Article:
Wednesday, July 14, 2010

In defence of the brinjal

I notice that Genetically Modified Foods have made a comeback on the news front. It is reported that the European Commission which had blanket banned the stuff is now toying with the idea of allowing its member states to decide what they want to do about it. It appears that scientific evidence is piling up in favour of these technologically interfered with foods and who are we, the non-scientific community, to question such evidence?

Jairam Ramesh will again be in a quandary. Because newspaper editors are saying we can’t lag behind Europe. We mustn’t appear to be anti-science. The last time he was put in a spot, he got away by h’mming first and hawing later, which gave television newscasters and talk show anchors much scope for debate.

I was never personally involved with the debate. Brinjals are not a hot favorite in my family so their future shape, colour, taste and side-effects are things not likely to exercise its mind. But in a distant kind of way, I was on the side of the non-interference with Nature brigade. It was an instinctive, uninformed reaction but there it is. This is not to say that I am not open to being convinced that stuff like BT brinjals will be the best thing that happened to our poor suicide-prone farmers.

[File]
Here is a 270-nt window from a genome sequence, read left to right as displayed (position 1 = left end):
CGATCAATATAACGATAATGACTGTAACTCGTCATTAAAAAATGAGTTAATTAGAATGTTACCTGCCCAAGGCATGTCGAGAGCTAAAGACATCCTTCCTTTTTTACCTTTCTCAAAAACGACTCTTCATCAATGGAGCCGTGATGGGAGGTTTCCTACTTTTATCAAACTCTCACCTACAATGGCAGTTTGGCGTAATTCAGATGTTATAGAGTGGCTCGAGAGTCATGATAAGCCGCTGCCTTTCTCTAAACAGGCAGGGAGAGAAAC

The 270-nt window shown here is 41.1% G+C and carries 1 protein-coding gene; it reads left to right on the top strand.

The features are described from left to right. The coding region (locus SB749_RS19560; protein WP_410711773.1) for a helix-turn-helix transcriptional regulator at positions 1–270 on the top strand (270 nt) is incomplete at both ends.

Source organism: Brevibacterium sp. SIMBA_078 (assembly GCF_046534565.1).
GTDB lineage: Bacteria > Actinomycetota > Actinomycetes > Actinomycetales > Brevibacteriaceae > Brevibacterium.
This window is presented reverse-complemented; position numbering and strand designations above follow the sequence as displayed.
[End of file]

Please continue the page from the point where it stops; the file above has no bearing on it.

However, when this great debate was on I did get caught in a verbal imbroglio that had to do with the electronic media’s ignorance about an important part of the issue, viz, the pronunciation of the veggie’s name. I reproduce here the situation in which the debate took place and the twists and turns that it took in the hope that it will reach the ears of TV newscasters and help them mend their mistake in future discussions.

The debate began in the middle of a small lunch of old and new retired members of the department of English, Elphinstone College. One side of the dining table was engaged in a discussion about whether they got Rs 260 or Rs 288.30 per month as salary (when they got it at all) in those misty old days of yore, and about which year it was when the gap between this and the Rs 450 that the much envied lecturers at private colleges used to get closed with a bang and government college salaries galloped way ahead of the field. It was a low-volume discussion into which a voice from the other end of the table made indignant ingress. "Will someone please tell me how "brinjal" is pronounced?"

I shall have to resort to dramatic dialogue from this point on to give readers a sense of the quick, razor sharp exchanges that followed. In keeping with much modern playwriting, debaters will be named after their states of mind or as plain numbers.

Indignant: I mean how have we always pronounced brinjal?

Everybody together: Brinjol of course!

Voice one: Except when it is preceded by BT on television. Then it is "brinjle"

Indignant: That’s just what I’m angry about. Why? I mean why? If it's always been brinjol and I've always pronounced it brinjol, why should it suddenly become this thing called brinjle?